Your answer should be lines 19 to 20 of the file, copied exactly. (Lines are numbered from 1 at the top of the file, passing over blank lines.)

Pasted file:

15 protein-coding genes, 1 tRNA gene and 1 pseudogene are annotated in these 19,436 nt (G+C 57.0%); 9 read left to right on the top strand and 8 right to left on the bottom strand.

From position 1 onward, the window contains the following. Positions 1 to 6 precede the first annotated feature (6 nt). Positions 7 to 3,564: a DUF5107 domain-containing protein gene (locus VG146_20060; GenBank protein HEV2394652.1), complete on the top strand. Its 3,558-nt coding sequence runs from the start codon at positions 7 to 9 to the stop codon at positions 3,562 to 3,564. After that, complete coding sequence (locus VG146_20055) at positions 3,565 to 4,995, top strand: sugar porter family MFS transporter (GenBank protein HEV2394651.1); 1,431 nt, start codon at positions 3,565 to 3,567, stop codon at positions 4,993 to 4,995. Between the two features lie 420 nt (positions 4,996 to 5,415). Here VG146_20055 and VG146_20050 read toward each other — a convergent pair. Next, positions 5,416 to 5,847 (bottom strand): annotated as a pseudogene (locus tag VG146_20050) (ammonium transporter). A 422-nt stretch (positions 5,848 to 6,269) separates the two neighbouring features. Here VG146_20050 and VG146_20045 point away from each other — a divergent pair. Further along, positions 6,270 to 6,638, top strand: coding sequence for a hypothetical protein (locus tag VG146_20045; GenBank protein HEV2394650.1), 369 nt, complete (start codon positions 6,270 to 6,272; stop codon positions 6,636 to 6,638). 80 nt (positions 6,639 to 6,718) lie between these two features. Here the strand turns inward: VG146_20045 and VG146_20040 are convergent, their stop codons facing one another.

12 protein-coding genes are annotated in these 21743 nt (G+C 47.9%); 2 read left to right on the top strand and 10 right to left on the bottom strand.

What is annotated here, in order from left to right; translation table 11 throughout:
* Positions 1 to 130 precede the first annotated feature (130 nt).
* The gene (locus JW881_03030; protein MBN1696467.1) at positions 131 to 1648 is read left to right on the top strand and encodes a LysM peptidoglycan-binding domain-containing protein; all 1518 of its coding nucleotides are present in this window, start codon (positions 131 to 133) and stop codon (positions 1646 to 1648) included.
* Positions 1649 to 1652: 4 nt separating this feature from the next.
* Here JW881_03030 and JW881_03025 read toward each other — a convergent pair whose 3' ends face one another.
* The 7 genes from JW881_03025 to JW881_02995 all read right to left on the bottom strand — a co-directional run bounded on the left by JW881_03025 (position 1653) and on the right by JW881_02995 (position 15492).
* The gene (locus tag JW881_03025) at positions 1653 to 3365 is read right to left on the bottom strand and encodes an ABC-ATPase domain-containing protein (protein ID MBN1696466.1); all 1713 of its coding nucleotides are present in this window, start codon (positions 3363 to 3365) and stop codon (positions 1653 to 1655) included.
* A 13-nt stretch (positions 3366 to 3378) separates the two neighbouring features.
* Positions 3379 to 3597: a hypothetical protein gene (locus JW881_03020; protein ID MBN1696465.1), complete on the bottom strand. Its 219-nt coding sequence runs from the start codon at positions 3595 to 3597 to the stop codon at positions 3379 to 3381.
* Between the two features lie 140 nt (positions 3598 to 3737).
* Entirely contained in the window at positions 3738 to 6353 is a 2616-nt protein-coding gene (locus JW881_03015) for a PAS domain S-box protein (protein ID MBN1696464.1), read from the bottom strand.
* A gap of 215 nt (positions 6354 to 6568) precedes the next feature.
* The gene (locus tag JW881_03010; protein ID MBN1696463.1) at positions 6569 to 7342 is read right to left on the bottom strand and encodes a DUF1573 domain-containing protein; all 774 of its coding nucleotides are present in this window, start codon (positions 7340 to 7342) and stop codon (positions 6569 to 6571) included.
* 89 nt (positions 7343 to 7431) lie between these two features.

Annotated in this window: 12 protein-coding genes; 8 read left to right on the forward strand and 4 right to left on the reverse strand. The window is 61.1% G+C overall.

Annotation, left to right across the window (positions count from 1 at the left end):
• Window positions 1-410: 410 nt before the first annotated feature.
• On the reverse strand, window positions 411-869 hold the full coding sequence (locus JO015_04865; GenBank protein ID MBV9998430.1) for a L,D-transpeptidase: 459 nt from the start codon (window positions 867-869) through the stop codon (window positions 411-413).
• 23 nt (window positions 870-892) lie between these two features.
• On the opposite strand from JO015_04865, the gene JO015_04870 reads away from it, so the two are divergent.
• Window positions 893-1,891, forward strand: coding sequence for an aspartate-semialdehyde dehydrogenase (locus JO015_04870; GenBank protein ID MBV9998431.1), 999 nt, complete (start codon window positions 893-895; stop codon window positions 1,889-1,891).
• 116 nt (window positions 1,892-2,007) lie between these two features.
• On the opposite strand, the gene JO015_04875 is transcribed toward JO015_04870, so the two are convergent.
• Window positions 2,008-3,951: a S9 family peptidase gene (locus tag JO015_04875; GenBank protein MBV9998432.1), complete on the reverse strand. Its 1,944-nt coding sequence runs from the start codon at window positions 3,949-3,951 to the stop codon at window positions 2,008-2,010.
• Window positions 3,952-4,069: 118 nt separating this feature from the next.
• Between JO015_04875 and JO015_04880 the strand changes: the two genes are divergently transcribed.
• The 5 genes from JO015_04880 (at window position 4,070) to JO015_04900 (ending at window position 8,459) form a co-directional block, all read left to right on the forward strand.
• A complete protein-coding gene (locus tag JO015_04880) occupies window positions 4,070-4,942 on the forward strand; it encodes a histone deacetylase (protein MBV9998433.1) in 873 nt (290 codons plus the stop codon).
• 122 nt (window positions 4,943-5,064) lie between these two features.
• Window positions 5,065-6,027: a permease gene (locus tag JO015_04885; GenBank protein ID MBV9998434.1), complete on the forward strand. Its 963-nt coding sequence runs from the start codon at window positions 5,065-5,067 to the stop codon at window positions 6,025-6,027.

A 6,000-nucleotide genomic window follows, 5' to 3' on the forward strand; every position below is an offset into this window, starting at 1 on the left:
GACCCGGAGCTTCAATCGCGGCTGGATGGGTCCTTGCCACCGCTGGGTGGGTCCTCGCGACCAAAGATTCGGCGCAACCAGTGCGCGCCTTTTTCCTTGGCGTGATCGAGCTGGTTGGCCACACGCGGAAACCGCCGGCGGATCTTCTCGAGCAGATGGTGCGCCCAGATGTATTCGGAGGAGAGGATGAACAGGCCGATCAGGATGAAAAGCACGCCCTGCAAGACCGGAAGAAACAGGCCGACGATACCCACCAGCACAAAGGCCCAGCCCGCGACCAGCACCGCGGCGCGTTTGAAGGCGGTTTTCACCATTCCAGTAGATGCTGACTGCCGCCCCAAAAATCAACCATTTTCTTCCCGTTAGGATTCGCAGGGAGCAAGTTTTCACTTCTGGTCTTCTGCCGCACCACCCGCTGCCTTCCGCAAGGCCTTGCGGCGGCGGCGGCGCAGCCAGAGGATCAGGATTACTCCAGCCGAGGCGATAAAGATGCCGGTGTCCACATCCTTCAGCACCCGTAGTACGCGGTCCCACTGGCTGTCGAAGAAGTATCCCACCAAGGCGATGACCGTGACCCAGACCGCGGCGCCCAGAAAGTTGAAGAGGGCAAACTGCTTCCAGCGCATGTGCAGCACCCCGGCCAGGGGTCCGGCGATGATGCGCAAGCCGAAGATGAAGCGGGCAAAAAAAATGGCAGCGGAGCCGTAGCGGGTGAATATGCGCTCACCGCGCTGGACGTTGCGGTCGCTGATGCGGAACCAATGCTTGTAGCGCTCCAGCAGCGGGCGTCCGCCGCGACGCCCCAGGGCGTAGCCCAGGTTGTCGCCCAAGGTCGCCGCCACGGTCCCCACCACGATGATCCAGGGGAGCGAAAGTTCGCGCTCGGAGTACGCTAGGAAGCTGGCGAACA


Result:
Annotation, left to right across the window (positions count from 1 at the left end):
• Window positions 1-410: 410 nt before the first annotated feature.